Leaders overcome moral challenges by exercising moral courage.
Moral courage is the mastery of the fear of social consequences such as being perceived as disloyal, alienation, ridicule, punishment, job loss, or loss of social status.
In some cases, the right choice is crystal clear. In other cases, the correct course of action is not so clear. In the end, leaders must always accept full responsibility for their actions.
Gaining moral ascendancy requires that subordinates feel that their leaders genuinely care for them, that they are fighting for a worthy cause, and that their sacrifices are not made in vain.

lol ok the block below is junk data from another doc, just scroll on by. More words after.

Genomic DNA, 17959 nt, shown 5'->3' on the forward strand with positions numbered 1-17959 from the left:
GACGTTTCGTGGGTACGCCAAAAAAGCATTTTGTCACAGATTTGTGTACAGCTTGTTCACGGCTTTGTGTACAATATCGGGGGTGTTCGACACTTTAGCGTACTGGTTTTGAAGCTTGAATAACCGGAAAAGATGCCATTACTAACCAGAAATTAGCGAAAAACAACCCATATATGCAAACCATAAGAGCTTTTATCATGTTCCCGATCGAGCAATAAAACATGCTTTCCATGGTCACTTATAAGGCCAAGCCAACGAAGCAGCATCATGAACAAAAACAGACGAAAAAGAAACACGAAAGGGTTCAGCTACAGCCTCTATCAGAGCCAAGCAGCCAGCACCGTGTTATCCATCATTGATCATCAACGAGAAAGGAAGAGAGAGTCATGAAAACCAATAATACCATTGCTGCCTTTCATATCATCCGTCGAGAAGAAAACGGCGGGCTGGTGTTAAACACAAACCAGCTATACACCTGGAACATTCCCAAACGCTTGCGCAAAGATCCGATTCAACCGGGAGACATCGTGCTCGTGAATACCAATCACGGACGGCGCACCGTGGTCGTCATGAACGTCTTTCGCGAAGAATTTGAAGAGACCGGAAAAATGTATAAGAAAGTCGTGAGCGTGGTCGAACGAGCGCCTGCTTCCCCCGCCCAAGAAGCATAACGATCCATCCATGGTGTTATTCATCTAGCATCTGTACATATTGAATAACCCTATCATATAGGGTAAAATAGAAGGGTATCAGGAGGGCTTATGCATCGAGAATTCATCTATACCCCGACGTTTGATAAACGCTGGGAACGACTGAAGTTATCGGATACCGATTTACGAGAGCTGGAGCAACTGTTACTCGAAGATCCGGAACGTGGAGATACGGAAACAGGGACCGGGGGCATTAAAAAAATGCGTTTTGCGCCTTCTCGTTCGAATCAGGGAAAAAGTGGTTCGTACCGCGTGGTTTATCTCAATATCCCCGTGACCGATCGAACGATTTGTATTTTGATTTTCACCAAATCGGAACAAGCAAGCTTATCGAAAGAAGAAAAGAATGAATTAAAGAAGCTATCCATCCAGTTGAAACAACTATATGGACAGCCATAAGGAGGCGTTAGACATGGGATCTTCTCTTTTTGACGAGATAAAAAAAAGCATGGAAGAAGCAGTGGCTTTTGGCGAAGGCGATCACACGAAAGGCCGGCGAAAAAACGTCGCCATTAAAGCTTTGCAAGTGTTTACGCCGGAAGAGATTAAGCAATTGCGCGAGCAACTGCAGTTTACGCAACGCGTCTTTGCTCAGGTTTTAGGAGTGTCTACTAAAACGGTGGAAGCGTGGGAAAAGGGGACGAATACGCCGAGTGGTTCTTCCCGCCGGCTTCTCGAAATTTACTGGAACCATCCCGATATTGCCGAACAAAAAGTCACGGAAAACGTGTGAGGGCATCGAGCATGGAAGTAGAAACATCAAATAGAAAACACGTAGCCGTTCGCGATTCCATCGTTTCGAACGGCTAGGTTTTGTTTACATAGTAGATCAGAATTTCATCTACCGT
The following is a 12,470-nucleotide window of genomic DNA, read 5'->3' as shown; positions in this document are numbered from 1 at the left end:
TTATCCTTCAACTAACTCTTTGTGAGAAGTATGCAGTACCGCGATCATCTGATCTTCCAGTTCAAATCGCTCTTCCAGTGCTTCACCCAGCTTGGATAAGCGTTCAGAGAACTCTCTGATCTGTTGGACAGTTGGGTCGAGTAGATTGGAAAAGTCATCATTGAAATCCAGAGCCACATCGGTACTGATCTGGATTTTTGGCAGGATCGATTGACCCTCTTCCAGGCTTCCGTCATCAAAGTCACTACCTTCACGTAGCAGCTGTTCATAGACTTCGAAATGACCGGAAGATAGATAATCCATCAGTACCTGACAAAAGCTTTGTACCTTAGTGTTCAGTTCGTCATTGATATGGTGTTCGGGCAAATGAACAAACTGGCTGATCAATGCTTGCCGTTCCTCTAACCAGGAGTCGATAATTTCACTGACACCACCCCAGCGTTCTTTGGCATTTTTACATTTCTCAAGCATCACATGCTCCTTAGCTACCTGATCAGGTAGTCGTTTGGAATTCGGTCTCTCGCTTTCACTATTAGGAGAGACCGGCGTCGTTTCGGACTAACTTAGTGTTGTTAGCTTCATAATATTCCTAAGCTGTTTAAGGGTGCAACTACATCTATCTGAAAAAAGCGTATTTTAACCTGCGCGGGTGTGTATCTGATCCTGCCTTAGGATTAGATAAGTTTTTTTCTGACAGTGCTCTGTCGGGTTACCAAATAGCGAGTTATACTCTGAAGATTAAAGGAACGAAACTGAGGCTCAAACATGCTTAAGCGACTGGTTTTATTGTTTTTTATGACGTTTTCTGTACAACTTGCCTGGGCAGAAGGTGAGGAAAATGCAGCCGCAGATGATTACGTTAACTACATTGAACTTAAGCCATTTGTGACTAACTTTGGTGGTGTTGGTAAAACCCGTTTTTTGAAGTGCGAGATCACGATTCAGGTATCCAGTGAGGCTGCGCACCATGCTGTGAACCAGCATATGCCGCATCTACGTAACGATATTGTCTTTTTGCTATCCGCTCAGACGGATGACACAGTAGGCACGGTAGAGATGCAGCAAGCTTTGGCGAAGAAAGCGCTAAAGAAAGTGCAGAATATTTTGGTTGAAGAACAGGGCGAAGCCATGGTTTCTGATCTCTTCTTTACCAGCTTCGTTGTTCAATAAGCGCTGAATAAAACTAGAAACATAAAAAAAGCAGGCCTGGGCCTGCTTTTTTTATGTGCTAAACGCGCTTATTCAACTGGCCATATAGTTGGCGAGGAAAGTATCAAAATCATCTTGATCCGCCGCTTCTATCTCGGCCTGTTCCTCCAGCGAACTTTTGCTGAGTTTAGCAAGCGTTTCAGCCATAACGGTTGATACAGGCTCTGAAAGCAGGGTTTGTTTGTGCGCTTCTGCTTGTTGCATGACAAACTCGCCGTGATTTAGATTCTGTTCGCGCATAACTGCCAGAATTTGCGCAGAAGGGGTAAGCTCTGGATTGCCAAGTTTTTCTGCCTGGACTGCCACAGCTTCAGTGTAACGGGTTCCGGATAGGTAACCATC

Acting as a buffer to protect subordinates is a key responsibility of any leader. This is where moral courage is usually confronted. Especially in large and bureaucratic organizations where rapid decision making is a challenge.
The ancient philosopher Confucius phrased it this way, “To see what is right and not to do it is want of courage.”
Moral courage is an act of private courage, a form of conscience that can often be an even tougher challenge than physical courage. It serves as a bedrock foundation in our leadership philosophy and must be met every day; particularly when times are smooth and good.
If a leader does not have the moral courage in good times to meet consistently high standards and expectations, then they are not likely to have the moral courage to make difficult decisions in challenging times.